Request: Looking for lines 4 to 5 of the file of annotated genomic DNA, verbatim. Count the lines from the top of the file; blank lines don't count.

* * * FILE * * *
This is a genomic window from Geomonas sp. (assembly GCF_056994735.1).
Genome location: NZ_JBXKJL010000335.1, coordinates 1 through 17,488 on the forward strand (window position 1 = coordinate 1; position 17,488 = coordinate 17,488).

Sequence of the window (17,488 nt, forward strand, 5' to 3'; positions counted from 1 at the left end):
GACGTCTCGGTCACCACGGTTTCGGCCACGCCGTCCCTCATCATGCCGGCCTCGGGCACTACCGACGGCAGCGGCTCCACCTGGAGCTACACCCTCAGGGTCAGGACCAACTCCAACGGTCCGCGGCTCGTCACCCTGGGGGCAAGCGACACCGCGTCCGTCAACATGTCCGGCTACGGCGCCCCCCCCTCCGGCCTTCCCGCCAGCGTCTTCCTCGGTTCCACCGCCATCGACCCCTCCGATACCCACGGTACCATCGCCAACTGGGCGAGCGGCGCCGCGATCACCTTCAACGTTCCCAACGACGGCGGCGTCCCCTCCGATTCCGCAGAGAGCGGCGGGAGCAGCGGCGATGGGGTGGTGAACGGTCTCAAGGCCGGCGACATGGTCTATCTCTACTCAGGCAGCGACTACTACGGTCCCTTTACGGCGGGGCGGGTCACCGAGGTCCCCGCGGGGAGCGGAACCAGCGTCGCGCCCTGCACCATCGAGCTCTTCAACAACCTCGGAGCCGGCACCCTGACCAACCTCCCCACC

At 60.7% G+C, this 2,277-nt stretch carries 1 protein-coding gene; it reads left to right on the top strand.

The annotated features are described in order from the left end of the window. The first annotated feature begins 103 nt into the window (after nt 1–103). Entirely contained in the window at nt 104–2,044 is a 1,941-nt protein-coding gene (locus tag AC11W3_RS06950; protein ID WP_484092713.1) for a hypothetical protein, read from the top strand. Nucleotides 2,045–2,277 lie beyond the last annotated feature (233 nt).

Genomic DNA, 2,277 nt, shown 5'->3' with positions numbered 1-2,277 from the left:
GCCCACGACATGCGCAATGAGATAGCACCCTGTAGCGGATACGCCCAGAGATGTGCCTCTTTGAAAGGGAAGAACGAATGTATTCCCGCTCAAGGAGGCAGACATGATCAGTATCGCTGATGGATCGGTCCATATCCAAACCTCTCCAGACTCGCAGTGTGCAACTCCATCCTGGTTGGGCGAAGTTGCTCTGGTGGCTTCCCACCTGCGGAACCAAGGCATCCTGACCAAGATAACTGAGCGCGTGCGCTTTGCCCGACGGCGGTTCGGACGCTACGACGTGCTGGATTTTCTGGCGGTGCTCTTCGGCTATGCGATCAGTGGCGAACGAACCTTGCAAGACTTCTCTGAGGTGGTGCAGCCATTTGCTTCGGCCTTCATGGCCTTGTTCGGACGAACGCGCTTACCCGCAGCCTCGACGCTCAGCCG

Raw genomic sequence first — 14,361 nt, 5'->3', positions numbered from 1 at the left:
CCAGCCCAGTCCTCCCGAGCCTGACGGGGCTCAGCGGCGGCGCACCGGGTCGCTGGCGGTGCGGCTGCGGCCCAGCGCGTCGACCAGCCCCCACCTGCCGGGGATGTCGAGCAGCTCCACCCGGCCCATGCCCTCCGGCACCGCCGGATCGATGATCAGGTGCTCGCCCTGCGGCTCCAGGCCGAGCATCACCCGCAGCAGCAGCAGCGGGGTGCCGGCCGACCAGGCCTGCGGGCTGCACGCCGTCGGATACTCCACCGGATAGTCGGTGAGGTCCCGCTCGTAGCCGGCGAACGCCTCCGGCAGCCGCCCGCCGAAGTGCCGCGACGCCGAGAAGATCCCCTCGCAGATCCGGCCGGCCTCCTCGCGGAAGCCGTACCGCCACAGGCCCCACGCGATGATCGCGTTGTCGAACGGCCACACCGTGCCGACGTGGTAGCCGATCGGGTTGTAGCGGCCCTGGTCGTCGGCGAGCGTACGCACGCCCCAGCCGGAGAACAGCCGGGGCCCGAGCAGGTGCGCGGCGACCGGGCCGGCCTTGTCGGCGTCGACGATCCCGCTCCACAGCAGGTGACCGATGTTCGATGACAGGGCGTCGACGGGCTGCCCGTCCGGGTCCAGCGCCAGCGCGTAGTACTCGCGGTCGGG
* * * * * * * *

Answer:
GACGTCTCGGTCACCACGGTTTCGGCCACGCCGTCCCTCATCATGCCGGCCTCGGGCACTACCGACGGCAGCGGCTCCACCTGGAGCTACACCCTCAGGGTCAGGACCAACTCCAACGGTCCGCGGCTCGTCACCCTGGGGGCAAGCGACACCGCGTCCGTCAACATGTCCGGCTACGGCGCCCCCCCCTCCGGCCTTCCCGCCAGCGTCTTCCTCGGTTCCACCGCCATCGACCCCTCCGATACCCACGGTACCATCGCCAACTGGGCGAGCGGCGCCGCGATCACCTTCAACGTTCCCAACGACGGCGGCGTCCCCTCCGATTCCGCAGAGAGCGGCGGGAGCAGCGGCGATGGGGTGGTGAACGGTCTCAAGGCCGGCGACATGGTCTATCTCTACTCAGGCAGCGACTACTACGGTCCCTTTACGGCGGGGCGGGTCACCGAGGTCCCCGCGGGGAGCGGAACCAGCGTCGCGCCCTGCACCATCGAGCTCTTCAACAACCTCGGAGCCGGCACCCTGACCAACCTCCCCACC

At 60.7% G+C, this 2,277-nt stretch carries 1 protein-coding gene; it reads left to right on the top strand.